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Theory and PracTice

UPdaTed ediTion

Eleventh Edition

Jacques P. Thiroux

Keith W. Krasemann

College of DuPage

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Editor in Chief: Ashley Dodge
Editorial Assistant: Stephanie Ruland
Managing Editor: Amber Mackey
Program Manager: Carly Czech
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Text Font: ITCGaramondStd Book 10/12

Credits and acknowledgments borrowed from other sources and reproduced, with permission, in this
textbook appear on appropriate page within text.

Library of Congress Cataloging-in-Publication Data

Thiroux, Jacques P.
Ethics : Theory and Practice / Jacques P. Thiroux, Keith W. Krasemann,
College of DuPage.—Eleventh edition, updated edition.
pages cm
Includes bibliographical references and index.
ISBN 978-0-13-380405-8—ISBN 0-13-380405-4
1. Ethics—Textbooks. 2. Ethical problems—Textbooks. I. Krasemann, Keith W. II. Title.
BJ1012.T47 2015

10 9 8 7 6 5 4 3 2 1

ISBN 10: 0-133-80405-4
ISBN 13: 978-0-133-80405-8

Copyright © 2015, 2012, 2009 by Pearson Education, Inc. or its affiliates. All rights reserved.
Printed in the United States of America. This publication is protected by copyright, and permission should
be obtained from the publisher prior to any prohibited reproduction, storage in a retrieval system, or
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trademarks. Where those designations appear in this book, and the publisher was aware of a trademark
claim, the designations have been printed in initial caps or all caps.

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This edition is dedicated to the memory of Jacques P. Thiroux,
August 7, 1928–February 2, 2006

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Preface xi

Chapter 1 The Nature of Morality 1
Learning objectives 1

What is Philosophy and ethics’ relationship to it? 1

definition of Key Terms 2

approaches to the Study of Morality 5

Morality and its applications 7

Where does Morality come From? 11

customary or Traditional and reflective Morality 15

Morality, Law, and religion 16

Kohlberg’s Theory of Moral development 21

Why Should human Beings Be Moral? 23
Chapter Summary 25

■ Ethics Problem 28
Critical Thinking Questions 28  •  Notes 29

Chapter 2 Consequentialist (Teleological) Theories of Morality 30
Learning objectives 30

Psychological egoism 31

ethical egoism 32

Utilitarianism 37

difficulty with consequentialist Theories in General 41

care ethics 41
Chapter Summary 43

■ Ethics Problem 44
Critical Thinking Questions 44  •  Notes 45

Chapter 3 Nonconsequentialist (Deontological) Theories
of Morality 46

Learning objectives 46

act nonconsequentialist Theories 47

rule nonconsequentialist Theories 49

General criticisms of nonconsequentialist Theories 55

conclusions 56
Chapter Summary 57

■ Ethics Problem 59
Critical Thinking Questions 59  •  Notes 60


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Chapter 4 Virtue Ethics 61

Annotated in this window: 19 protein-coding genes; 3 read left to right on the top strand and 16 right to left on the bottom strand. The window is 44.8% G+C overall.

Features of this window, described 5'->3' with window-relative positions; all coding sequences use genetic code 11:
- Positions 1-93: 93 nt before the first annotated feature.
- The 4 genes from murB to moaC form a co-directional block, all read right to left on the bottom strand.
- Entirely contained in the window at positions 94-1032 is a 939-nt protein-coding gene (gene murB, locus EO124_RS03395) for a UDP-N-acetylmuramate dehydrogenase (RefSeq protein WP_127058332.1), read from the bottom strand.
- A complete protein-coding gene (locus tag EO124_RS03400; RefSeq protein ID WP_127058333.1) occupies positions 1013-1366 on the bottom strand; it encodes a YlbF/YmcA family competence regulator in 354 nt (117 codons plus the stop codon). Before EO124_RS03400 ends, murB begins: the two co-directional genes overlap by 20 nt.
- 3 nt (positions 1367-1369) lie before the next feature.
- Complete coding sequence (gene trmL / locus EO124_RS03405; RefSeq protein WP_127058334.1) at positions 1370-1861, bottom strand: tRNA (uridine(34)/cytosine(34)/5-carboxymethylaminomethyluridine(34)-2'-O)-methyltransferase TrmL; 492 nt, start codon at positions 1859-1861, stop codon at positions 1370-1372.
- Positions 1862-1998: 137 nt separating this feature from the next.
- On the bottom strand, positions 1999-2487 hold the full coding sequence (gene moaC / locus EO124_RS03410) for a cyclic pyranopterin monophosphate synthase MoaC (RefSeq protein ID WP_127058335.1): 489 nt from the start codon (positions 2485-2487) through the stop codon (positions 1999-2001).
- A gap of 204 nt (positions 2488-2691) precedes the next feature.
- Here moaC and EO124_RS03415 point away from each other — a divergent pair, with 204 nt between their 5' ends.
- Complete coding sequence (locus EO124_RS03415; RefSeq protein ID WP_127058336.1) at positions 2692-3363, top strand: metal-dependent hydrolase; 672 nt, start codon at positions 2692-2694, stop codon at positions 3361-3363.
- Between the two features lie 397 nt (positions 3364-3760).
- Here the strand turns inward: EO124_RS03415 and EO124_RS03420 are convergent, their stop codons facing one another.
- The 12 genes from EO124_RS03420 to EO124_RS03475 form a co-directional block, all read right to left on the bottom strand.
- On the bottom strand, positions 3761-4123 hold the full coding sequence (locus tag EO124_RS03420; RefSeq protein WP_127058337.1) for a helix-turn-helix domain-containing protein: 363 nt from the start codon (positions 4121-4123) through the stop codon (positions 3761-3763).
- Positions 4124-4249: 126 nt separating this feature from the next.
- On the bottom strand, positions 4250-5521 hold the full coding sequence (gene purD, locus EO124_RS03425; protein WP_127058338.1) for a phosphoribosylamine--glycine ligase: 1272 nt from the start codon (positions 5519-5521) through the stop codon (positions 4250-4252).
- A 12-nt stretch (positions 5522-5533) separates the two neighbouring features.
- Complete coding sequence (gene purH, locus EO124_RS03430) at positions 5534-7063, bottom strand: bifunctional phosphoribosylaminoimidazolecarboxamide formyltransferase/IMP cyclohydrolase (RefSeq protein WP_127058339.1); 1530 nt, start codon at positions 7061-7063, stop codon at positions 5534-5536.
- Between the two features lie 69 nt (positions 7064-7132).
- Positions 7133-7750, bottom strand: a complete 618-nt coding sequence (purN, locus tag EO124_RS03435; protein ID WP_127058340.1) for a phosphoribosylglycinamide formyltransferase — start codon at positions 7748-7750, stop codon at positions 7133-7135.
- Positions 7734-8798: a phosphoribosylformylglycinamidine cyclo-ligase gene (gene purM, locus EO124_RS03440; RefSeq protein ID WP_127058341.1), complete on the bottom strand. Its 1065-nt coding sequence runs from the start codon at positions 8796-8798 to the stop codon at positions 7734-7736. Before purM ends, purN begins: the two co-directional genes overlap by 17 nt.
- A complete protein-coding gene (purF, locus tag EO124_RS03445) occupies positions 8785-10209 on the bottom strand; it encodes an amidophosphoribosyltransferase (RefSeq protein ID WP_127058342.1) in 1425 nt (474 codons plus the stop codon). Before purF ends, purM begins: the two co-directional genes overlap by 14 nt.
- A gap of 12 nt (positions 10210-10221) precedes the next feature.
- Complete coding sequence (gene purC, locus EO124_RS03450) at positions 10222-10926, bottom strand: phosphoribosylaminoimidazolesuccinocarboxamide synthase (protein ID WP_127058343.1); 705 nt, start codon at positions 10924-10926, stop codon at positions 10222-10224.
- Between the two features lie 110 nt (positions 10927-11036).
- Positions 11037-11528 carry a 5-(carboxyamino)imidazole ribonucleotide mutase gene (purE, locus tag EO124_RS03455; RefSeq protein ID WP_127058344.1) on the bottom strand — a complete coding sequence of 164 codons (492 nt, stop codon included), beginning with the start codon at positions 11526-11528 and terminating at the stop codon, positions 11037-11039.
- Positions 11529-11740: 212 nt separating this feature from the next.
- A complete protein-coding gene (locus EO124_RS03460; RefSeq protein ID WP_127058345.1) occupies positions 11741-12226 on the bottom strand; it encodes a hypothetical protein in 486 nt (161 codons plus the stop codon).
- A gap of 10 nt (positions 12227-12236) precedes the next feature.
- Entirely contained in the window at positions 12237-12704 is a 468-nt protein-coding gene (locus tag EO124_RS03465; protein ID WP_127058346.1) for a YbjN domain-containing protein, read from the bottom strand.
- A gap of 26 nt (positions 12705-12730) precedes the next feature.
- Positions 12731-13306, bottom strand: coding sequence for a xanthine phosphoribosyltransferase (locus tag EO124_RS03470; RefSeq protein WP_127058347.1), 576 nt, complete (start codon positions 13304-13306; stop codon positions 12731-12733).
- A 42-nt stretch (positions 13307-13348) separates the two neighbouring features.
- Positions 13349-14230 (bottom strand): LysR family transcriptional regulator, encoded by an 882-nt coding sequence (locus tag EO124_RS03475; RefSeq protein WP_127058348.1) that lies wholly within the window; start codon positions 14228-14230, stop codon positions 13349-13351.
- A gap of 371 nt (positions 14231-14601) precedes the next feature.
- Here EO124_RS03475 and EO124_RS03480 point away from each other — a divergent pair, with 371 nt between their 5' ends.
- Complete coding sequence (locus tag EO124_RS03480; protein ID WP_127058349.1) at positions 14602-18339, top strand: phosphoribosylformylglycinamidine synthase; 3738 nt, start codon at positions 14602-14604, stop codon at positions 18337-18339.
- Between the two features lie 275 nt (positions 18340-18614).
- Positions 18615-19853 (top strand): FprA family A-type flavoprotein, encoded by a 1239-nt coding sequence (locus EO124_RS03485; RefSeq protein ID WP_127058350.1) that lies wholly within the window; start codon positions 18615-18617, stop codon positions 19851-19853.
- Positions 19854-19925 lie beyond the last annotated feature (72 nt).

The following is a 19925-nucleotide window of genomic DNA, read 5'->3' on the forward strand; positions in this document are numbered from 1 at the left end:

Learning objectives 61

definition of Terms 61

aristotle’s nicomachean ethics 62

confucian Moral Self-cultivation 63

confucian role ethics 66

contemporary analysis of Virtue ethics 68

Who is the ideal Virtuous Person? 70

Vice and Virtue 71

conclusions 73
Chapter Summary 74

■ Ethics Problem 75
Critical Thinking Questions 75  •  Notes 76

Chapter 5 Absolutism Versus Relativism 77
Learning objectives 77

The Meanings of Absolute 78
The Meaning of Relative 78
cultural relativism and cultural absolutism 79

Propositions and Truth 80

conclusion 87
Chapter Summary 88

■ Ethics Problem 89
Critical Thinking Questions 89  •  Notes 90

Chapter 6 Freedom Versus Determinism 91
Learning objectives 91

The Meaning of Determinism 91
Types and Theories of determinism 92

Fatalism and hard and Soft determinism 96

indeterminism 99

criticisms of hard determinism and arguments for
Freedom 99

conclusion: Soft determinism 102
Chapter Summary 102

■ Ethics Problem 104
Critical Thinking Questions 104  •  Notes 105

Chapter 7 Reward and Punishment 106
Learning objectives 106

definition of Key Terms 106

reward and Punishment in relationship to
Justice 107

elements of Justice 107

reward 108

vi Contents

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Theories of How to Reward 113

John Rawls and His Theory of Justice 114

Punishment 116

Theories of Punishment 118

Is a Synthesis Possible? 126

Human Rights 128
Chapter Summary 131

■ Ethics Problem 136
Critical Thinking Questions 136  •  Notes 136

Chapter 8 Setting Up a Moral System: Basic Assumptions
and Basic Principles 138
Learning Objectives 138

Conflicting General Moral Issues 139

Basic Assumptions 140

Basic Principles, Individual Freedom, and Their Justification 144

Priority of the Basic Principles 152

A General Way of Determining Priority—Two Categories 152

How the System of Humanitarian Ethics Works 155

Conclusion 157
Chapter Summary 158  •  Critical Thinking
Questions 159  •  Note 159

Chapter 9 The Taking of Human Life 160
Learning Objectives 160

The Taking of Human Life 160

Suicide 160

Defense of the Innocent (The Self Included) 164

War 165

Terrorism 168

Capital Punishment 171
Chapter Summary 176

■ Ethics Problem 178
Views of the Major Ethical Theories on the Taking of Human
Life 178  •  Critical Thinking Questions 181  •  Notes 182

Chapter 10 Allowing Someone to Die, Mercy Death, and Mercy Killing 183
Learning Objectives 183